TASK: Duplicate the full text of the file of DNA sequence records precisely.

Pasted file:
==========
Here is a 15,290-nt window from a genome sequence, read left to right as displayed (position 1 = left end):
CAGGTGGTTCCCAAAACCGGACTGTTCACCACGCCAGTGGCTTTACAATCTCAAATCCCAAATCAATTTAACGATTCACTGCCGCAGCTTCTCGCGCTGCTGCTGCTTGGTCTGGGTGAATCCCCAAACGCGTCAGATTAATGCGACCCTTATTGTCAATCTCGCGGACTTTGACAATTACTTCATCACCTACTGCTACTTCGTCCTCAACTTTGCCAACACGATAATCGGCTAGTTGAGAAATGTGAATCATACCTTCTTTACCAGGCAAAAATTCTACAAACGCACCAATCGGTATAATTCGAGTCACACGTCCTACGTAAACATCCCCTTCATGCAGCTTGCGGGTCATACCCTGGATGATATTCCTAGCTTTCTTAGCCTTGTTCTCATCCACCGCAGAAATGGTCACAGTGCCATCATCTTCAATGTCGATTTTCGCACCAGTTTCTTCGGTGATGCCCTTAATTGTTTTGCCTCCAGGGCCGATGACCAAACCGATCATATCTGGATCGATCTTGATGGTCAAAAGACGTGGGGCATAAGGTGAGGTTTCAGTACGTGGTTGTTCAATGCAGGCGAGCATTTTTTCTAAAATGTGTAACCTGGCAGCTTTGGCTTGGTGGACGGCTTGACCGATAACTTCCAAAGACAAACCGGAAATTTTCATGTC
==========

Here is a 15,290-nt window from a genome sequence, read left to right as displayed (position 1 = left end):
CAGGTGGTTCCCAAAACCGGACTGTTCACCACGCCAGTGGCTTTACAATCTCAAATCCCAAATCAATTTAACGATTCACTGCCGCAGCTTCTCGCGCTGCTGCTGCTTGGTCTGGGTGAATCCCCAAACGCGTCAGATTAATGCGACCCTTATTGTCAATCTCGCGGACTTTGACAATTACTTCATCACCTACTGCTACTTCGTCCTCAACTTTGCCAACACGATAATCGGCTAGTTGAGAAATGTGAATCATACCTTCTTTACCAGGCAAAAATTCTACAAACGCACCAATCGGTATAATTCGAGTCACACGTCCTACGTAAACATCCCCTTCATGCAGCTTGCGGGTCATACCCTGGATGATATTCCTAGCTTTCTTAGCCTTGTTCTCATCCACCGCAGAAATGGTCACAGTGCCATCATCTTCAATGTCGATTTTCGCACCAGTTTCTTCGGTGATGCCCTTAATTGTTTTGCCTCCAGGGCCGATGACCAAACCGATCATATCTGGATCGATCTTGATGGTCAAAAGACGTGGGGCATAAGGTGAGGTTTCAGTACGTGGTTGTTCAATGCAGGCGAGCATTTTTTCTAAAATGTGTAACCTGGCAGCTTTGGCTTGGTGGACGGCTTGACCGATAACTTCCAAAGACAAACCGGAAATTTTCATGTC